Blended finance, or the strategic deployment of public or other concessional capital to de-risk institutional capital investment, offers one compelling answer. Recently, the Blended Finance Task Force, a broad-based interdisciplinary effort, finalized a comprehensive report identifying key barriers to large-scale institutional capital mobilization toward the Sustainable Development Goals, and then subsequently designed a detailed Action Program to address these barriers.
Efforts to blend capital in order to engage and mobilize large-scale institutional capital toward climate solutions took a notable step forward on September 26 at the One Planet Summit in New York, when French President Emmanuel Macron and BlackRock’s Larry Fink announced the Climate Finance Partnership (CFP). The CFP consists of a unique combination of philanthropies, governments, institutional investors, and a leading global asset manager. The parties, including BlackRock, the Governments of France and Germany, and the Hewlett, Grantham, and IKEA foundations, have committed to work together to finalize the design and structure of what we anticipate will be a flagship blended capital investment vehicle by the end of the first quarter, 2019.
The partnership, coordinated by the Task Force on Philanthropic Innovation and the Aligned Intermediary, an investment advisory group, was designed and structured specifically to use a layer of government and philanthropic capital to maximize private capital mobilization toward climate-related sectors in emerging markets. Doing so in partnership with the world’s largest manager and its set of world-class institutional investor clients should send an important signal to fund managers and institutional investors alike that there are profits to be had in sectors and geographies where this capital has not historically deployed.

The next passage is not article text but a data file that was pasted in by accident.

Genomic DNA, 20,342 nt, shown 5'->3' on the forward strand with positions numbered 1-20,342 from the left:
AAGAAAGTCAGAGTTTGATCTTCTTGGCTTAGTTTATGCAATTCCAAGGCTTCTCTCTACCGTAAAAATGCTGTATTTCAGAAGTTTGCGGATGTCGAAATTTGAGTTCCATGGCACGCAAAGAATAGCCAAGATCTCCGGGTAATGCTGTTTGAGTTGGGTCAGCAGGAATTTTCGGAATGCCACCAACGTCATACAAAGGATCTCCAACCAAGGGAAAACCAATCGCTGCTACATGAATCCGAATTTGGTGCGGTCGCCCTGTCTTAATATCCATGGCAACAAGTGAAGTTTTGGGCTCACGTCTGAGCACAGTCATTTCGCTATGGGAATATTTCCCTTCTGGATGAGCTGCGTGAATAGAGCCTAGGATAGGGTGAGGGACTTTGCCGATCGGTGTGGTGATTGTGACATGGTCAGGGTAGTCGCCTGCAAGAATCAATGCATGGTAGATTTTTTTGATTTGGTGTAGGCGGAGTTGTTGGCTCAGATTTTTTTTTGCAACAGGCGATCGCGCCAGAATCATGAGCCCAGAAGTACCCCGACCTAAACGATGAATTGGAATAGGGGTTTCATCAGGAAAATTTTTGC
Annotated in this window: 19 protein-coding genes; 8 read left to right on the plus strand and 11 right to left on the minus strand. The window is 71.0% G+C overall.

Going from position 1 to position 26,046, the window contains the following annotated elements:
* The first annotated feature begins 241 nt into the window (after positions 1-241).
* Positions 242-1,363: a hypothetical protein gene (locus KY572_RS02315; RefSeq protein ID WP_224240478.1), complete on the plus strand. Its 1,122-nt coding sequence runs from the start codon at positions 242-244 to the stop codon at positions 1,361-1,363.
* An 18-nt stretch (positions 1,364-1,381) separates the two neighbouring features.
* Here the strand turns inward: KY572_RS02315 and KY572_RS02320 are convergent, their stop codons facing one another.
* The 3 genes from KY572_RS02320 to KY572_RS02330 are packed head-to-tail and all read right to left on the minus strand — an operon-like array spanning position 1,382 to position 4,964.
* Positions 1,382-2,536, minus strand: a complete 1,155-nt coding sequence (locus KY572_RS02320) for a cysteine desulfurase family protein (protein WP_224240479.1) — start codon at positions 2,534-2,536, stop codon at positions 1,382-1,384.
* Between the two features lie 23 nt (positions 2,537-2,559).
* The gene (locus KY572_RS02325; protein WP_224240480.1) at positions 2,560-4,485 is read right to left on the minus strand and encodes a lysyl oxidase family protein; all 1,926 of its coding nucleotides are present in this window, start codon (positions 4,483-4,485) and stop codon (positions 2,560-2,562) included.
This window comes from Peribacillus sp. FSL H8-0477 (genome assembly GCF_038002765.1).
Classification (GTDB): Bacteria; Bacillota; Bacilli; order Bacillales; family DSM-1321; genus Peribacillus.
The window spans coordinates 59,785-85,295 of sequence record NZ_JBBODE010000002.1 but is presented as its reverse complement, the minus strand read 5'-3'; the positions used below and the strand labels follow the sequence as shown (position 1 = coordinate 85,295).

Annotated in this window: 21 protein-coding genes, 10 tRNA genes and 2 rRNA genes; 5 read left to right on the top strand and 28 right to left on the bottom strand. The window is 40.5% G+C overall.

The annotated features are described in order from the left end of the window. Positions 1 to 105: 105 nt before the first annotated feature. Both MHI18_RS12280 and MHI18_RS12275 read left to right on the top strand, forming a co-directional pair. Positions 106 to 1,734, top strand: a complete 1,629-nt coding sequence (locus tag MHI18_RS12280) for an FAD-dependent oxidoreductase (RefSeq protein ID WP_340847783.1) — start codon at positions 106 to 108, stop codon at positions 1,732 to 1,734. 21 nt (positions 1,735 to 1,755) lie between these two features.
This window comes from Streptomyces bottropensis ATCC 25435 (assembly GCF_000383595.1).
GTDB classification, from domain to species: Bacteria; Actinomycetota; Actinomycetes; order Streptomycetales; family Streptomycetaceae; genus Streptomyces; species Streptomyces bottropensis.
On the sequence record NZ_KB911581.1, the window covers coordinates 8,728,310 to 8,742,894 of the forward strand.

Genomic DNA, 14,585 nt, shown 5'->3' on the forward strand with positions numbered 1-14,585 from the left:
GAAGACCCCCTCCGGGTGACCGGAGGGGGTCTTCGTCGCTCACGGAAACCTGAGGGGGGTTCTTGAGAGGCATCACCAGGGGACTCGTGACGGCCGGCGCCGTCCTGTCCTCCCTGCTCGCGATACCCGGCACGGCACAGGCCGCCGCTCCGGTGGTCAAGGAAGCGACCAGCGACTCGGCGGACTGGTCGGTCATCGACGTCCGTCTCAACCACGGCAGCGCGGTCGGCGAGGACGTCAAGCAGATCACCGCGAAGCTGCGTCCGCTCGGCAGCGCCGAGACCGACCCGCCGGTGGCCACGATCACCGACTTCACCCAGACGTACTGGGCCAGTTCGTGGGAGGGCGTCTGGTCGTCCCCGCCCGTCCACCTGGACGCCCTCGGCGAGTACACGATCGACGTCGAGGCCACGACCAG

The transition to a global low carbon economy represents the most predictable and most consequential economic transformation in human history. Renewable energy, widely considered a niche industry less than a decade ago, now consistently outpaces fossil fuel energy in terms of annual new generation capacity added globally. The internal combustion engine, which has reigned supreme for over a century, surely sees the ominous writing on the wall now that nearly 40 percent of the world’s population lives in countries that have established specific dates by which they will ban its existence. In short, industry is moving, and much faster than most people realize. But just not fast enough.
Efforts like the CFP are nudging mainstream institutional investors to move into climate-related investment sectors in emerging markets. We should cheer its creation and follow its progress with the combination of support and hope that befits the size of the problem and opportunity it is seeking to address.
John E. Morton is a senior fellow with the Atlantic Council Global Energy Center. You can follow him on Twitter @johnemorton